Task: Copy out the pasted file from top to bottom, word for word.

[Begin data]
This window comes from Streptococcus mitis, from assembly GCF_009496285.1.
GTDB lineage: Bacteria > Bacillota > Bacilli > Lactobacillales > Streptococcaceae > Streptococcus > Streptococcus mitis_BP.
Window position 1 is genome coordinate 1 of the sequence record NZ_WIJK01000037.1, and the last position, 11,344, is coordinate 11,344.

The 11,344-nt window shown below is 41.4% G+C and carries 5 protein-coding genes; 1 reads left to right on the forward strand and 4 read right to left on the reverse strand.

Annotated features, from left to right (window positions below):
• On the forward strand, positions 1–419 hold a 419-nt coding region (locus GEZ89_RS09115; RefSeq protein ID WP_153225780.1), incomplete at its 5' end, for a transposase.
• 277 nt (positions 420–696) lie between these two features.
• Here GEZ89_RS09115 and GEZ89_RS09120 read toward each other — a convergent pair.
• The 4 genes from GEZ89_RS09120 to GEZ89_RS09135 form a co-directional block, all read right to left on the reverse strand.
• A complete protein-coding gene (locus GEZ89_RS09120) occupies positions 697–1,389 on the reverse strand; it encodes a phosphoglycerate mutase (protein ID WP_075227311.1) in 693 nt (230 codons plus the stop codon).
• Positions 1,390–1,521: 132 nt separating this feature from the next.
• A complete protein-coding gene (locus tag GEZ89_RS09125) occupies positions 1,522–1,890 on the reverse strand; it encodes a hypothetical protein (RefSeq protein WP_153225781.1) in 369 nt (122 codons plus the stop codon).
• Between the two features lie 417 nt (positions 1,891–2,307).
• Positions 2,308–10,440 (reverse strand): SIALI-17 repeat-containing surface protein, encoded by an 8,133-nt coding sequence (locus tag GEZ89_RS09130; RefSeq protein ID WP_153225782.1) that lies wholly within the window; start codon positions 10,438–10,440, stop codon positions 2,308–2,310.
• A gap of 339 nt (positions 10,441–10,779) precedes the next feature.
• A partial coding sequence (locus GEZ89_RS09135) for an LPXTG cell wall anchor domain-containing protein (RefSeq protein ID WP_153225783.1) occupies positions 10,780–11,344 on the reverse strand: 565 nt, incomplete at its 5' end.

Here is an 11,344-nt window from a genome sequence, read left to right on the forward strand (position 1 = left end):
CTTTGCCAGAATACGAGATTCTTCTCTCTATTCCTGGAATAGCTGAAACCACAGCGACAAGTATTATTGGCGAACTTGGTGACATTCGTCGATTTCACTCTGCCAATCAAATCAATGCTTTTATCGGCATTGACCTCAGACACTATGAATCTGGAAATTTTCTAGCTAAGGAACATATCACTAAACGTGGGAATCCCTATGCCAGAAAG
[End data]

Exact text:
This window comes from Streptococcus mitis, from assembly GCF_009496285.1.
GTDB lineage: Bacteria > Bacillota > Bacilli > Lactobacillales > Streptococcaceae > Streptococcus > Streptococcus mitis_BP.
Window position 1 is genome coordinate 1 of the sequence record NZ_WIJK01000037.1, and the last position, 11,344, is coordinate 11,344.

The 11,344-nt window shown below is 41.4% G+C and carries 5 protein-coding genes; 1 reads left to right on the forward strand and 4 read right to left on the reverse strand.

Annotated features, from left to right (window positions below):
• On the forward strand, positions 1–419 hold a 419-nt coding region (locus GEZ89_RS09115; RefSeq protein ID WP_153225780.1), incomplete at its 5' end, for a transposase.
• 277 nt (positions 420–696) lie between these two features.
• Here GEZ89_RS09115 and GEZ89_RS09120 read toward each other — a convergent pair.
• The 4 genes from GEZ89_RS09120 to GEZ89_RS09135 form a co-directional block, all read right to left on the reverse strand.
• A complete protein-coding gene (locus GEZ89_RS09120) occupies positions 697–1,389 on the reverse strand; it encodes a phosphoglycerate mutase (protein ID WP_075227311.1) in 693 nt (230 codons plus the stop codon).
• Positions 1,390–1,521: 132 nt separating this feature from the next.
• A complete protein-coding gene (locus tag GEZ89_RS09125) occupies positions 1,522–1,890 on the reverse strand; it encodes a hypothetical protein (RefSeq protein WP_153225781.1) in 369 nt (122 codons plus the stop codon).
• Between the two features lie 417 nt (positions 1,891–2,307).
• Positions 2,308–10,440 (reverse strand): SIALI-17 repeat-containing surface protein, encoded by an 8,133-nt coding sequence (locus tag GEZ89_RS09130; RefSeq protein ID WP_153225782.1) that lies wholly within the window; start codon positions 10,438–10,440, stop codon positions 2,308–2,310.
• A gap of 339 nt (positions 10,441–10,779) precedes the next feature.
• A partial coding sequence (locus GEZ89_RS09135) for an LPXTG cell wall anchor domain-containing protein (RefSeq protein ID WP_153225783.1) occupies positions 10,780–11,344 on the reverse strand: 565 nt, incomplete at its 5' end.

Here is an 11,344-nt window from a genome sequence, read left to right on the forward strand (position 1 = left end):
CTTTGCCAGAATACGAGATTCTTCTCTCTATTCCTGGAATAGCTGAAACCACAGCGACAAGTATTATTGGCGAACTTGGTGACATTCGTCGATTTCACTCTGCCAATCAAATCAATGCTTTTATCGGCATTGACCTCAGACACTATGAATCTGGAAATTTTCTAGCTAAGGAACATATCACTAAACGTGGGAATCCCTATGCCAGAAAG